• 3. The 2002 Minnesota Twins. Twins manager Tom Kelly put the franchise back on the map in 2001 thanks to a second-place finish in the AL Central. It was the Twins’ first season with a winning record in nearly a decade. In 2002, threats of contraction hung over the team after it was reported that in November 2001 owners voted 28-2 in favor of contracting the Twins and the Montreal Expos. Many of the Twins players viewed the 2002 season as their last chance to play together, as an injunction prevented MLB from contracting the team before the season. The Twins won their first division title in 11 years in 2002 and defeated the Oakland A’s in a thrilling five-game AL Division Series. Minnesota won Game 1 of the ALCS against Anaheim before losing the next four. The ALDS win remains the last playoff series won by the Twins.
  • 2. The 2003-04 Minnesota Timberwolves. Finally, the Timberwolves had their breakthrough. Behind NBA MVP Kevin Garnett, the Wolves won a postseason series for the first time, having been eliminated in the first round of the playoffs in each of the previous seven seasons. The Wolves knocked the Denver Nuggets and Sacramento Kings out of the playoffs before facing the eventual NBA champion Los Angeles Lakers in the Western Conference finals. The Wolves were eliminated in six games, and that postseason remains as the last playoff appearance made by the franchise. One note: It’s the only team in Wolves history to allow fewer than 100 points per game for a season.
  • 1. The 2006 Minnesota Twins. Never have I felt so strongly about a Minnesota team winning a championship this decade as I did about this team. The Twins were red-hot going into the playoffs, having won the AL Central division title on the final day of the regular season after winning that Sunday, then watching Kansas City defeat Detroit. The Twins boasted a ton of talent. There was the AL MVP (Justin Morneau), the AL batting champion (Joe Mauer), a perennial Gold Glove center fielder (Torii Hunter), the AL Cy Young Award winner (Johan Santana) and the stud closer (Joe Nathan). The Twins won 96 games that season, the most they’d won since 1970. Up first were the AL West champion Oakland A’s, a perennial playoff team that, as history’s shown, was making its only playoff appearance in the last six years. The A’s, led by a pitching staff of Barry Zito, Esteban Loaiza and Dan Haren, held the Twins to just six runs in a three-game sweep that proved deflating for area baseball fans.

I know a lot of you are probably wondering how I can pick a team that didn’t win a playoff game as the best team of the decade. It was a tough call, but it’s hard to dispute that the 2006 Twins team was loaded. Their playoff flop is how baseball works. The season’s a marathon – 162 games long – but it can all end in three games. The Twins offense slumped, and the season was over quickly.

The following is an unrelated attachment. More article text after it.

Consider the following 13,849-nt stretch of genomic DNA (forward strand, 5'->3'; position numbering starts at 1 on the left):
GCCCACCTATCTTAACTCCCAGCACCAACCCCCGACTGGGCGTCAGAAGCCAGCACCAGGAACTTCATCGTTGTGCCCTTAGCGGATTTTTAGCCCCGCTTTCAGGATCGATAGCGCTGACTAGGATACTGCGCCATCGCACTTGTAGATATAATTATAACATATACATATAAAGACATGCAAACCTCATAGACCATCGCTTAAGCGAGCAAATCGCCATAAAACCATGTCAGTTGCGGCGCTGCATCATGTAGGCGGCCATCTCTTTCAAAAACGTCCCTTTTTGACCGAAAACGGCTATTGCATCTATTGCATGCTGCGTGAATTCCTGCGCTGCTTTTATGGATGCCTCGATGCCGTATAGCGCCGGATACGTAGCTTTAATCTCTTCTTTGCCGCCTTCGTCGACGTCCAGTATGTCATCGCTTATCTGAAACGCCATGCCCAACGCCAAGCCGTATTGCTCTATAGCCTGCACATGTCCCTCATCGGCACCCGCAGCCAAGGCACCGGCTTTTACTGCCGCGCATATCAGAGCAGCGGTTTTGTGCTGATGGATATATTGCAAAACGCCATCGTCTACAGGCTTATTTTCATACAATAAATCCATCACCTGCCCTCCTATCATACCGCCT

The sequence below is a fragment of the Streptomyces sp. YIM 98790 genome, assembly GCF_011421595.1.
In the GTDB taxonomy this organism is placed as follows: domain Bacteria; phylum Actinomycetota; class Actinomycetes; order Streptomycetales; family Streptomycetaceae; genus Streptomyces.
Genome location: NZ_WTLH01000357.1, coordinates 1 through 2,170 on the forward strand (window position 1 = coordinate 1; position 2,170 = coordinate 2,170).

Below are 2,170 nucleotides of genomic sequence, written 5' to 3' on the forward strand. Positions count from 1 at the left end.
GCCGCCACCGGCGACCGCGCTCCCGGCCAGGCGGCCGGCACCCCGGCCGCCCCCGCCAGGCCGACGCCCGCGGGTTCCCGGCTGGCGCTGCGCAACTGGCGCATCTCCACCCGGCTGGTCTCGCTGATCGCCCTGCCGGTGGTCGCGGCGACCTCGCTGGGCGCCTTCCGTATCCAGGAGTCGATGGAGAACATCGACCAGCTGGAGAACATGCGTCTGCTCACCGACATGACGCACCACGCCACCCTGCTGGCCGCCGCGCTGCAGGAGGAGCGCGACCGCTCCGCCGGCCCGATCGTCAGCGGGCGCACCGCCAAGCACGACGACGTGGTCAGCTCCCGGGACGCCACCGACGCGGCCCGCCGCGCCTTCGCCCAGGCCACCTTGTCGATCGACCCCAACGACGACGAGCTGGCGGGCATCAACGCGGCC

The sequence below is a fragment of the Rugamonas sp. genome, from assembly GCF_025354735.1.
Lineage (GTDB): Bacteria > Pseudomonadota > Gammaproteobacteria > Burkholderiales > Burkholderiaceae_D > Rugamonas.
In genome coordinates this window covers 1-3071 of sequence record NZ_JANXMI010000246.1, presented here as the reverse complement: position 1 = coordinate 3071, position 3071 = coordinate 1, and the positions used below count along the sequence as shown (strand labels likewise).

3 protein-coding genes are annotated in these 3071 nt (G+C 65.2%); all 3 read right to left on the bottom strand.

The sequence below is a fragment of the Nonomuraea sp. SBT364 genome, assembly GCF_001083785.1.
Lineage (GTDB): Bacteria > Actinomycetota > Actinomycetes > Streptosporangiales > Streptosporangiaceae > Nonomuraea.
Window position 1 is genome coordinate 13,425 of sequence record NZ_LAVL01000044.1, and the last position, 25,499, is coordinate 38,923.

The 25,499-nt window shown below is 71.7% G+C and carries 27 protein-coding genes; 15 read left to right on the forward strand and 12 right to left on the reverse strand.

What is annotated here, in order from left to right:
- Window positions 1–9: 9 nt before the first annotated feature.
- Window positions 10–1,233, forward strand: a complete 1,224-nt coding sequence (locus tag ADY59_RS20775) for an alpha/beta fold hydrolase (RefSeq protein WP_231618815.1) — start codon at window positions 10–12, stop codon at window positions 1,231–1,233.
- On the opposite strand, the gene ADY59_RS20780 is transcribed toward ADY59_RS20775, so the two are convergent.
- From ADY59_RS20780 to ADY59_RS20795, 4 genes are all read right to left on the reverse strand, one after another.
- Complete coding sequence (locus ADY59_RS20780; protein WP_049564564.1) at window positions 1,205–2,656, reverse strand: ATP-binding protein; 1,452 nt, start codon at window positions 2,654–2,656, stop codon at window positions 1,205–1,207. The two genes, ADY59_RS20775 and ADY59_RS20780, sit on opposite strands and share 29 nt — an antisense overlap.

Timberwolves looking historically inept

The New Jersey Nets’ 0-15 start might be distracting the attention of NBA fans across the country, but fans in this area are well aware of the Minnesota Timberwolves’ 1-14 start.

The perception of this year’s Wolves team has changed a lot since that season-opening, buzzer-beating victory against – who else? – New Jersey nearly a month ago. Since then, the Wolves have lost 14 consecutive games, making their 1-14 start the worst in franchise history through 15 games.

Is this the worst Wolves team in history? Could this be the worst team in NBA history?

I doubt the Wolves will break the NBA record for fewest victories, which is nine. And I don’t think this is the worst Wolves team either.

They’re still missing one of their best players in Kevin Love, who should be back on the court in a few weeks. And while their defense is absolutely deplorable at times, I can’t imagine this team at the end of the year is going to finish with a worse record than some of those teams in the early 1990s (the pre-Kevin Garnett era).

Favre’s on-field success reaching improbable levels

I’m sure a lot of you out there thought Brett Favre was going to be good. But we can all agree that no one thought he would be this good.

The 40-year-old Minnesota Vikings quarterback has won MVP awards and a Super Bowl, but it’s hard not to notice that he’s enjoying the best season of his storied NFL career.

Where’s John Madden? Oh yeah, Favre outlasted the Favre-loving broadcaster too. He retired prior to this season, a year too soon apparently.

Here are the facts:

  • Favre has a 112.1 quarterback rating. His career-high QB rating was 99.5, which was in 1995-96.
  • Favre has 21 touchdown passes this season. His career-high of 39 was set in 1996-97.
  • Favre has only 3 interceptions. His career-low was 13, last reached in 1996-97.

The interceptions are probably the most shocking number thus far. For his NFL career, he’s averaged 1.14 picks/game, and this year, he’s tossing one every 3+ games. Even his career-low for a season of 13 is roughly 1 per game.

So, what’s going on? Well, for one, Favre never played with a running game like the one he has right now with Adrian Peterson. Peterson remains one of the premier running backs in the NFL. No offense to Ahman Green, Dorsey Levens, Samkon Gado or anyone else that played running back for the Packers, but Peterson is a superior runner to those guys.

Other than that, I can’t put my finger on anything. I’ve always liked Sidney Rice, and he’s developed into the Vikings’ top receiving threats. And even with Percy Harvin and Visanthe Shiancoe playing well, I can’t say the Vikings receiving corps is better than what Green Bay had with the likes of Donald Driver, Greg Jennings, Robert Brooks, Sterling Sharpe, Antonio Freeman and others.